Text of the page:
application has approached          the
               appropriate High Court.
           (b) Whether there      is an arbitration
               agreement and     whether the party
               who has applied   under Section 11 of
               the Act, is a     party to such an
               agreement.

22.2. The issues (second category) which the
Chief Justice/his designate may choose to
decide (or leave them to the decision of the
Arbitral Tribunal) are:

16

(a)Whether the claim is a dead (long-

barred) claim or a live claim.

(b)Whether the parties have concluded the
contract/transaction by recording
satisfaction of their mutual rights and
obligation or by receiving the final
payment without objection.

22.3. The issues (third category) which the
Chief Justice/his designate should leave
exclusively to the Arbitral Tribunal are:

(i) Whether a claim made falls within the
arbitration clause (as for example, a matter
which is reserved for final decision of a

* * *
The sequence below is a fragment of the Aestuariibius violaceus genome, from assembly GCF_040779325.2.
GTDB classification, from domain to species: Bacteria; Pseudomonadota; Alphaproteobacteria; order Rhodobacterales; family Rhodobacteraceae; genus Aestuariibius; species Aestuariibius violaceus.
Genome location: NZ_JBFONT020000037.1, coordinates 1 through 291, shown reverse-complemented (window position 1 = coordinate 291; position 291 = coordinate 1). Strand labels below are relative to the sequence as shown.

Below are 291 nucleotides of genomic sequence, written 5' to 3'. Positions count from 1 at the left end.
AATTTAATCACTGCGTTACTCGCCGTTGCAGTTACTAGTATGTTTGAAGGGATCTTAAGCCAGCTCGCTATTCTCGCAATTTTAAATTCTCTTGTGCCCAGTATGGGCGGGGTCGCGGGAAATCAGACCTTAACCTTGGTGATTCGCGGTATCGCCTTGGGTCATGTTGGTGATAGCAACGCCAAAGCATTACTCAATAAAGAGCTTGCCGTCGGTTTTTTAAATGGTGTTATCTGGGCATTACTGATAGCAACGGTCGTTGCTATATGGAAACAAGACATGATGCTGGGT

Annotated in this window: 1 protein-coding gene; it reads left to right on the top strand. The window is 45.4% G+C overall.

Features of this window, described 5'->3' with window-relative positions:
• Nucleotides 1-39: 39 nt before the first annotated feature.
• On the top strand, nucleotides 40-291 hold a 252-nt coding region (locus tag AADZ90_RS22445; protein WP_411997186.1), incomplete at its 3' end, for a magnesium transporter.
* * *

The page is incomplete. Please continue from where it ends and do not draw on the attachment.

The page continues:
departmental authority and excepted or
excluded from arbitration).

(ii) Merits or any claim involved in the arbitration.’

12. As a result of these judgments, the door
was wide open for the Chief Justice or his
designate to decide a large number of
preliminary aspects which could otherwise
have been left to be decided by the arbitrator
under Section 16 of the 1996 Act. As a result,
the Law Commission of India, by its Report
No. 246 submitted in August 2014, suggested
that various sweeping changes be made in
the 1996 Act. Insofar as SBP & Co. (supra)
and Boghara Polyfab (supra) are concerned,
the Law Commission examined the matter
and recommended the addition of a new sub-
section, namely, sub-section (6-A) in Section

11. In so doing, the Law Commission
recommendations which are relevant and
which led to the introduction of Section 11(6-
A) are as follows:

‘28. The Act recognises situations where
the intervention of the Court is envisaged
at the pre-arbitral stage i.e. prior to the
17
constitution of the Arbitral Tribunal, which
includes Sections 8, 9, 11 in the case of
Part I arbitrations and Section 45 in the
case of Part II arbitrations. Sections 8, 45
and also Section 11 relating to “reference
to arbitration” and “appointment of the
Tribunal”, directly affect the constitution of
the Tribunal and functioning of the arbitral
proceedings. Therefore, their operation has
a direct and significant impact on the
“conduct” of arbitrations. Section 9, being